Tara McGowan, a Democratic strategist, told Politico that the Trump campaign’s ability to bring in so much money exploiting disdain for paper straws is “both brilliant and sinister.”
McGowan explained, “I think something Trump has always understood very clearly is how to tap into a cultural moment or zeitgeist and leverage it to his advantage. So for him, taking a relatively new thing in the world that most people hate and leveraging it to both make a political statement and raise (hundreds of thousands) of dollars by selling plastic straws is both brilliant and sinister.”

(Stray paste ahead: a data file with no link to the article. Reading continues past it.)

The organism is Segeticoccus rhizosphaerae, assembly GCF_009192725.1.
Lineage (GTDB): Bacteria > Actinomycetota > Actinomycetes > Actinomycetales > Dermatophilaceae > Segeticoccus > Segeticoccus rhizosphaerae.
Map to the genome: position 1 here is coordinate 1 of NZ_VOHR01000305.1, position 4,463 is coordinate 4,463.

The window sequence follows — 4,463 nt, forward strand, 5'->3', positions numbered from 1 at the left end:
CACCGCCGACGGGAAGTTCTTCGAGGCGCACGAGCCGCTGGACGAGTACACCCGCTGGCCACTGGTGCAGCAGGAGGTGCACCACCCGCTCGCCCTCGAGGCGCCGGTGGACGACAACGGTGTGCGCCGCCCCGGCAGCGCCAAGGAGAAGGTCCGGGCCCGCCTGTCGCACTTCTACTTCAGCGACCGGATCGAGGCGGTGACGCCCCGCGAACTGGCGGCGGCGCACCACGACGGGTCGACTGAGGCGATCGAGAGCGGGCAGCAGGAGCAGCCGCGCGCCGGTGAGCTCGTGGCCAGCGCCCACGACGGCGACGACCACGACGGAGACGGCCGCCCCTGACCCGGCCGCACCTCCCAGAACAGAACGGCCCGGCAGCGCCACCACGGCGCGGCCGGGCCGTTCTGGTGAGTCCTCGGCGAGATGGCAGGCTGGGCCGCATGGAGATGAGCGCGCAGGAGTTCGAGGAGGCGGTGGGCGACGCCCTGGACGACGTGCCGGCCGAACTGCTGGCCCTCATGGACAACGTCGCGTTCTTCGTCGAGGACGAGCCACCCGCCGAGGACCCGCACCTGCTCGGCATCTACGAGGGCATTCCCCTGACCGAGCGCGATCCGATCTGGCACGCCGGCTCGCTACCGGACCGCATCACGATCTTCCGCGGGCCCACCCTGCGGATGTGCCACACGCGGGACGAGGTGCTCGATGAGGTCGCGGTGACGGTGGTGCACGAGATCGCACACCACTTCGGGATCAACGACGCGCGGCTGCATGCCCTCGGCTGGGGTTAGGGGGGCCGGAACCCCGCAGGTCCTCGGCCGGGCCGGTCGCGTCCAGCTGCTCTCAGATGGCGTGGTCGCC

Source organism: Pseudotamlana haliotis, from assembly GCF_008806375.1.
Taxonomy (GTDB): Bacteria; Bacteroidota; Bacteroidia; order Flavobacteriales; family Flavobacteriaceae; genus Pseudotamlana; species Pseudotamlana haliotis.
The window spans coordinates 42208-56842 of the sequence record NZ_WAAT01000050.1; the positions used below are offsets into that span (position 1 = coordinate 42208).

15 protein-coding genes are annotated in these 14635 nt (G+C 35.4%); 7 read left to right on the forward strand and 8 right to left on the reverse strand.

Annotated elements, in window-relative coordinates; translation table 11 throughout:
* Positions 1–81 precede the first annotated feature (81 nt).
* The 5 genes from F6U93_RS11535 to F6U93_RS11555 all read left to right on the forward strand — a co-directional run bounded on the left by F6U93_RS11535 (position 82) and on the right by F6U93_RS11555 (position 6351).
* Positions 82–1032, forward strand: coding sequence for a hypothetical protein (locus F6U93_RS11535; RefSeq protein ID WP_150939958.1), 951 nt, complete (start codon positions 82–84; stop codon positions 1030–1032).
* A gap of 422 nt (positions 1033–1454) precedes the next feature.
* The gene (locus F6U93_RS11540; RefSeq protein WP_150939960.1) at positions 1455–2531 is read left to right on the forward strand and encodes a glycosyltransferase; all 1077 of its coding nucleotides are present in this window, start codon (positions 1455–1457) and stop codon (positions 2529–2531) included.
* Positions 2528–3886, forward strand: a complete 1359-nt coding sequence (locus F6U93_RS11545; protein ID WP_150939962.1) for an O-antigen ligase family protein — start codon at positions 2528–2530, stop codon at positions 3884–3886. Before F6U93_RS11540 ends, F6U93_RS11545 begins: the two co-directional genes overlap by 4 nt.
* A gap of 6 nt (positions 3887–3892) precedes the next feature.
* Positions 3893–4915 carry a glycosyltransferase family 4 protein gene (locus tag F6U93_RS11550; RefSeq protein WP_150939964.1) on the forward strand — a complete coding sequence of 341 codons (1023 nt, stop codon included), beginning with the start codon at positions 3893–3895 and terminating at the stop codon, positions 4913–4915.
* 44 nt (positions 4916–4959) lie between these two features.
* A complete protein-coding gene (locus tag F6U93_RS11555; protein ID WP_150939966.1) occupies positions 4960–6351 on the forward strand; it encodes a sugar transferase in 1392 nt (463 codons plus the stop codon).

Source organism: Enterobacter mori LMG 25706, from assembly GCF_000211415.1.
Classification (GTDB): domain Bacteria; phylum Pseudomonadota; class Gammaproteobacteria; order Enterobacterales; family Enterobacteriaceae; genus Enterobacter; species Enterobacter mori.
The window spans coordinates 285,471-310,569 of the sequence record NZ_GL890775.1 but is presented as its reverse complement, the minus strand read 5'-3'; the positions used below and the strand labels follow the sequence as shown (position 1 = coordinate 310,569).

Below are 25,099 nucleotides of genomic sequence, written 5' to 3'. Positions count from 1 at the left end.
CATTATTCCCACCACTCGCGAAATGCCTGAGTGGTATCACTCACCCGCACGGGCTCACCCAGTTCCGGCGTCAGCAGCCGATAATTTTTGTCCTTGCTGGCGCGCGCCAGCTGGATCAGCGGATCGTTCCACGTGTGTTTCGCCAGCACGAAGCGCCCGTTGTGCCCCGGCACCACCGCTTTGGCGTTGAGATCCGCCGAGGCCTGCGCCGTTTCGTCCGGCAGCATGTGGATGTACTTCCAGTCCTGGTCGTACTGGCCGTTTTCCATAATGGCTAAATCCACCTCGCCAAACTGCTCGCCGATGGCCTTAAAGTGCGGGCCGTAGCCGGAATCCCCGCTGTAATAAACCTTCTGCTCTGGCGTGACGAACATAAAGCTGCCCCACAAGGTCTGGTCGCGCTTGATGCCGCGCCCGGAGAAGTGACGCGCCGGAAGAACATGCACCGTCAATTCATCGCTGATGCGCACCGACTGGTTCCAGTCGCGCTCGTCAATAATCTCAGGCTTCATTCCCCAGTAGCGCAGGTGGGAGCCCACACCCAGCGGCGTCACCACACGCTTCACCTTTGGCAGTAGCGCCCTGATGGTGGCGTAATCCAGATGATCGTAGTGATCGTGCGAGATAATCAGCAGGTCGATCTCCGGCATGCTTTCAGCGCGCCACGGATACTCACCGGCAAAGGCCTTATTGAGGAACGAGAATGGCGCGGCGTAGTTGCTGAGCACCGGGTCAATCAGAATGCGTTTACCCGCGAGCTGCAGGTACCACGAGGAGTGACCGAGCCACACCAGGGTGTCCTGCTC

Trump’s 2020 campaign, according to Isenstadt, has also been selling merchandise attacking former Special Counsel Robert Mueller’s Russia investigation — for example, “Collusion Delusion” T-shirts, “Witch Hunt” coffee mugs, and “No Collusion” beverage coolers. “Pencil Neck Adam Schiff” T-shirts, Isenstadt reports, have brought in “around $250,000” for the campaign. And not surprisingly, MAGA hats are still a big seller.
GOP strategist Eric Wilson, who served as digital director for Republican Sen. Marco Rubio’s 2016 presidential campaign, commented that all this merchandising shows how well Trump’s campaign knows its audience.
“It’s almost guerilla marketing,” Wilson told Politico. “What you’re seeing is the president using his bully pulpit and then, the campaign being nimble enough to capitalize on it.”